come by if you like…your welcome
converting dragonscale to CNHF atm. Later? Who knows!?!??!?!?!?!??! o.o
Genuinely silly personal shit after the break.
This would explain much.
Also sorely misunderstood is how video game developers, in spite of their mysterious shroud of secrecy, are just people, who are perfectly capable of making bad decisions and be completely oblivious to them for years because video game development is done in a…
“The way the industry works is almost deliberately designed to perpetuate this crap.”
The way the industry works it is not “almost” but ACTUALLY designed to perpetuate this crap. Mainstream games at least.
This is from someone who works in marketing and games for almost 10 years (me):
Opening up for new audiences is a problem for marketers, which is actively avoided. For example being considerate with costumes instead of designing them to show cleavage runs the risk of getting people interested in your games, that weren’t interested before.
It sounds counter intuitive but new audiences are dangerous in the eye of marketers. IT IS NOT DESIRED TO ALLOW NEW AUDIENCES TO GAIN INTEREST IN THE PRODUCT. They bring different desires and demand different communication, which completely ruins the oh so carefully crafted data-driven marketing plan.
Why? Because you can no longer calculate and optimize the results of money spent on advertising. A game like Bioshock Infinite is planned, executed and advertised for a specific target audience. This target audience is defined by gender, age group, ethnicity, income group, education grade. And every design decision that is aimed at making the game sell goes through that filter.
Every ad buy is focussed on that target group, the cover is focussed on that target group, press releases are focussed on that target group.. like a lazer. One message packet – one target group. They do it because the target group is big enough to suffice and if they would allow different target groups to mingle with their original target group, they would have to market to multiple sometimes mutually exclusive interests, which is super expensive and tricky.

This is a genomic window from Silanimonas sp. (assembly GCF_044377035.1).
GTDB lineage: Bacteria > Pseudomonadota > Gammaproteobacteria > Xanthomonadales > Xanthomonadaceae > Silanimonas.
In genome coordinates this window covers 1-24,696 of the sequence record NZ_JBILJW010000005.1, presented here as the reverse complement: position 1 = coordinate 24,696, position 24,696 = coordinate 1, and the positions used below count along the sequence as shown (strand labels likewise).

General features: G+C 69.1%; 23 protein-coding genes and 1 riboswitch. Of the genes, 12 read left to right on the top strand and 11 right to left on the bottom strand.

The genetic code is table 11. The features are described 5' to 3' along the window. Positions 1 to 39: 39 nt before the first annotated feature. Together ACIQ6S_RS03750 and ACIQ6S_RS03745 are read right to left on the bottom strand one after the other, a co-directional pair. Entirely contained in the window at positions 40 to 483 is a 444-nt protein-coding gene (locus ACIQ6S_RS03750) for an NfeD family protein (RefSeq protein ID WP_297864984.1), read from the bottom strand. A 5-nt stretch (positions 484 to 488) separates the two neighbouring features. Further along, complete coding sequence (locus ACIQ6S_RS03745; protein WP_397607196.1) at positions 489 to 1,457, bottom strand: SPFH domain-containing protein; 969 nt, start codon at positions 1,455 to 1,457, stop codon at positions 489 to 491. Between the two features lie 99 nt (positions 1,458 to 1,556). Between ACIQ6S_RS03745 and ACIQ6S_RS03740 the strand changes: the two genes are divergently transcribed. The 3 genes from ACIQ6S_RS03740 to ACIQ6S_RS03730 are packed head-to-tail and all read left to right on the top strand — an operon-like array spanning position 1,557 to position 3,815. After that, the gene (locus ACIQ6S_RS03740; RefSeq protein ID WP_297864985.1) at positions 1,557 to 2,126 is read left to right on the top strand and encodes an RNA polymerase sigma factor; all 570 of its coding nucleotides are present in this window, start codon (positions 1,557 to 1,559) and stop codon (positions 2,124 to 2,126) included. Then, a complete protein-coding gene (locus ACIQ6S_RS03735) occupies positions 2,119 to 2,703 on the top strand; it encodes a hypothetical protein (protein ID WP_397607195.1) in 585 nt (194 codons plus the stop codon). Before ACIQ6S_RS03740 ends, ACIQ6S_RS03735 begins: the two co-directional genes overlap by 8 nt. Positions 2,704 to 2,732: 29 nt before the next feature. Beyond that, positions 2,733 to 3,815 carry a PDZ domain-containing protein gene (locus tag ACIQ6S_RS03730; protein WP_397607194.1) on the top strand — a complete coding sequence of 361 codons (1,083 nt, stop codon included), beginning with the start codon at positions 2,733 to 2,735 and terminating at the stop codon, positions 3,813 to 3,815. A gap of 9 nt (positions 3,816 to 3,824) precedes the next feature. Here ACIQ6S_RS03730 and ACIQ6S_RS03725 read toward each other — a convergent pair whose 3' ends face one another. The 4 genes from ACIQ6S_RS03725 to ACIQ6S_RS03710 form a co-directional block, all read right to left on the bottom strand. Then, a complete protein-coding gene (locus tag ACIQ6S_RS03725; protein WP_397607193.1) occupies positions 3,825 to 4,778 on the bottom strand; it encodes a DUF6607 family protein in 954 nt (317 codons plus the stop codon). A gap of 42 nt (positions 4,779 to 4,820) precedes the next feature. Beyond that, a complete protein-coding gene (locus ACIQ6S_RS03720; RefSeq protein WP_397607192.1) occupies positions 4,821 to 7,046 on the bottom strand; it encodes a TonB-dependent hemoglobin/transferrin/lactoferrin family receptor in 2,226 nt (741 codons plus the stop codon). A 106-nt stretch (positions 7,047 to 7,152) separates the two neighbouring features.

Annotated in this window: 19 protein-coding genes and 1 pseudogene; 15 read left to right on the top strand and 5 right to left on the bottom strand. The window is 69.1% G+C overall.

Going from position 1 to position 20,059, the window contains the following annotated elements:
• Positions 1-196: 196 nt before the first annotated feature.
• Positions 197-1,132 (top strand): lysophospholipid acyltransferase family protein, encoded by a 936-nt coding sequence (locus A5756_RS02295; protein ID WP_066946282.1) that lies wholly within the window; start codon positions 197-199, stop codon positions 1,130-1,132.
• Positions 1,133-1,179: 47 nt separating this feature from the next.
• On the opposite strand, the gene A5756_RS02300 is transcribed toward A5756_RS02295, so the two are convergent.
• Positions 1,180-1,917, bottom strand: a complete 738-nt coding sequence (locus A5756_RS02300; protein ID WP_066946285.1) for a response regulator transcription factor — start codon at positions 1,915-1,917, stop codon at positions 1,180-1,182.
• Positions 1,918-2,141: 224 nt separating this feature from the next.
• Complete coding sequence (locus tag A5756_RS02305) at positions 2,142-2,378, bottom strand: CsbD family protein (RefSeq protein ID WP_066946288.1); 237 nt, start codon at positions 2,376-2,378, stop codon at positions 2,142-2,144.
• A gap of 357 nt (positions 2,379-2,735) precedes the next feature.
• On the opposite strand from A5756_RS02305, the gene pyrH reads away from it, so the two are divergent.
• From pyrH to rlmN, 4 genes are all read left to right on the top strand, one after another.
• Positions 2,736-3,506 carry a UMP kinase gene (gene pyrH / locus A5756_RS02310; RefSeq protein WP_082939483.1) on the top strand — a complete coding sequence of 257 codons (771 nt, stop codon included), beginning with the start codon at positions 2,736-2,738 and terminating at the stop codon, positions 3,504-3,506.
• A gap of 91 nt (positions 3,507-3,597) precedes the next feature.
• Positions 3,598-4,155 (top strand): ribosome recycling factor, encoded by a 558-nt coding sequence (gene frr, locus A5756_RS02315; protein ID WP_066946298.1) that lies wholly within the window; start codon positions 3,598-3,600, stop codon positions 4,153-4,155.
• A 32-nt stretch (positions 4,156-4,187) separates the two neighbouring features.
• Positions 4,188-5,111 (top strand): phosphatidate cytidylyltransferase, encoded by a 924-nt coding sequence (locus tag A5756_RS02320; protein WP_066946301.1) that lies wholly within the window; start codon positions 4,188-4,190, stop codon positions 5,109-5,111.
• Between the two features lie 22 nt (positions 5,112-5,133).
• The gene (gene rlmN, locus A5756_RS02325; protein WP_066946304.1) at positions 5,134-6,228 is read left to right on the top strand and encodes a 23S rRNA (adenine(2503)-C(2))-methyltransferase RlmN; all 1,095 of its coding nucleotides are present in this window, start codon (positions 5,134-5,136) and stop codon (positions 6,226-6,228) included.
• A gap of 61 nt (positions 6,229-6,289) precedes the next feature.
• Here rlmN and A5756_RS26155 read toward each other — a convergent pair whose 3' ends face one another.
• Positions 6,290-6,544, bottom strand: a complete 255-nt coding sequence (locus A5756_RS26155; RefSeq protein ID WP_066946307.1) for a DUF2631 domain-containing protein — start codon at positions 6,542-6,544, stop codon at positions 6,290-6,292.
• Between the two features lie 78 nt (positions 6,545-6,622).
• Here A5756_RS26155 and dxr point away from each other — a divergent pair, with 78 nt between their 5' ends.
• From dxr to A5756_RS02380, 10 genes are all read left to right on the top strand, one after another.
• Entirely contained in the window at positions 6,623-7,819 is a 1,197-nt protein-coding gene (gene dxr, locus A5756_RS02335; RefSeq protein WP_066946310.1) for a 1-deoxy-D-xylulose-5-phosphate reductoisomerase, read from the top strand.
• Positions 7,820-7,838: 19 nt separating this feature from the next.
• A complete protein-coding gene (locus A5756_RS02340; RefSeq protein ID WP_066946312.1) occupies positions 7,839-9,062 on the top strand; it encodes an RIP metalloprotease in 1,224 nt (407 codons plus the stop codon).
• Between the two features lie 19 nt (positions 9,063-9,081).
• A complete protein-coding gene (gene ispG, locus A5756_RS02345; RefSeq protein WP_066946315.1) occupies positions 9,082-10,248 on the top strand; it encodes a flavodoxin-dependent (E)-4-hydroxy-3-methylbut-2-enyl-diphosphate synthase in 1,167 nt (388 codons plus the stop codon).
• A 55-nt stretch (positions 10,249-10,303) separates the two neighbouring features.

Elizabeth is on the back of the cover not because women on covers don’t sell (which is a lie) or some people didn’t care enough. She is on the back on the cover to ACTIVELY DISCOURAGE WOMEN and other people who enjoy solid female characters from buying the game. She is dressed in an outfit, where sexiness is valued higher than functionality or accuracy, explicitly to discourage people with different values from buying the game.
That’s the same thing why gaming websites are limited in their ability to open up to women. Advertisers want to know how many of the thousands of pageviews are coming from their one focussed target group, so they can calculate how much bang for the buck they get. If sites like Kotaku would start to get women friendly, they would screw with the ratio. Suddenly the pageviews would be divided between the target group and other interests, which makes buying ads there less attractive for marketers.
That’s why we can’t have nice things. Sure, developers are negligent, developers are overwhelmed. But most of all mainstream developers feel the need/pressure to optimize the ratio of success per marketing effort. Which means creating and defending an easy to understand target group which is responding to ONE specific type of messaging.
You really have to admire Bioware (and EA for that matter) to give that much attention and space to women in their target group. It is so expensive to market to multiple groups, instead of going full Halo on the franchise.